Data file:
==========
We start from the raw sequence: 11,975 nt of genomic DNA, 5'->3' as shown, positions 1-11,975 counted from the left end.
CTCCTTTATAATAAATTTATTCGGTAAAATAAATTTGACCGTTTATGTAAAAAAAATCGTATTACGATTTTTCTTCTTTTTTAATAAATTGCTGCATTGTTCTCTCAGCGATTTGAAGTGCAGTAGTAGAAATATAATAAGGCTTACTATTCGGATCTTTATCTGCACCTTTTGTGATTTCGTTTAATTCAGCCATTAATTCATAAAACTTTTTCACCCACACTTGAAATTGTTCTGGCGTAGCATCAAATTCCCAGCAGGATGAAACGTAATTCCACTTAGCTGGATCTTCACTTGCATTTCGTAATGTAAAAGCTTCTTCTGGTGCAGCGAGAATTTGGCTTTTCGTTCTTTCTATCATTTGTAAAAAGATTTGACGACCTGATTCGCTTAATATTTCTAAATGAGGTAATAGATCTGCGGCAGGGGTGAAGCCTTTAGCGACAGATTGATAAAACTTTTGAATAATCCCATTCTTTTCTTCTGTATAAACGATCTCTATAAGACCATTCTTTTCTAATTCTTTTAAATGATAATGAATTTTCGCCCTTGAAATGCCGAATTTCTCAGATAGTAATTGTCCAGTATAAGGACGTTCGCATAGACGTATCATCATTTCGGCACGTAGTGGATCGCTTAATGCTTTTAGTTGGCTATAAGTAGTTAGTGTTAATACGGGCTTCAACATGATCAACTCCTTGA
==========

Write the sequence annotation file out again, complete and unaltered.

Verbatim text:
We start from the raw sequence: 11,975 nt of genomic DNA, 5'->3' as shown, positions 1-11,975 counted from the left end.
CTCCTTTATAATAAATTTATTCGGTAAAATAAATTTGACCGTTTATGTAAAAAAAATCGTATTACGATTTTTCTTCTTTTTTAATAAATTGCTGCATTGTTCTCTCAGCGATTTGAAGTGCAGTAGTAGAAATATAATAAGGCTTACTATTCGGATCTTTATCTGCACCTTTTGTGATTTCGTTTAATTCAGCCATTAATTCATAAAACTTTTTCACCCACACTTGAAATTGTTCTGGCGTAGCATCAAATTCCCAGCAGGATGAAACGTAATTCCACTTAGCTGGATCTTCACTTGCATTTCGTAATGTAAAAGCTTCTTCTGGTGCAGCGAGAATTTGGCTTTTCGTTCTTTCTATCATTTGTAAAAAGATTTGACGACCTGATTCGCTTAATATTTCTAAATGAGGTAATAGATCTGCGGCAGGGGTGAAGCCTTTAGCGACAGATTGATAAAACTTTTGAATAATCCCATTCTTTTCTTCTGTATAAACGATCTCTATAAGACCATTCTTTTCTAATTCTTTTAAATGATAATGAATTTTCGCCCTTGAAATGCCGAATTTCTCAGATAGTAATTGTCCAGTATAAGGACGTTCGCATAGACGTATCATCATTTCGGCACGTAGTGGATCGCTTAATGCTTTTAGTTGGCTATAAGTAGTTAGTGTTAATACGGGCTTCAACATGATCAACTCCTTGA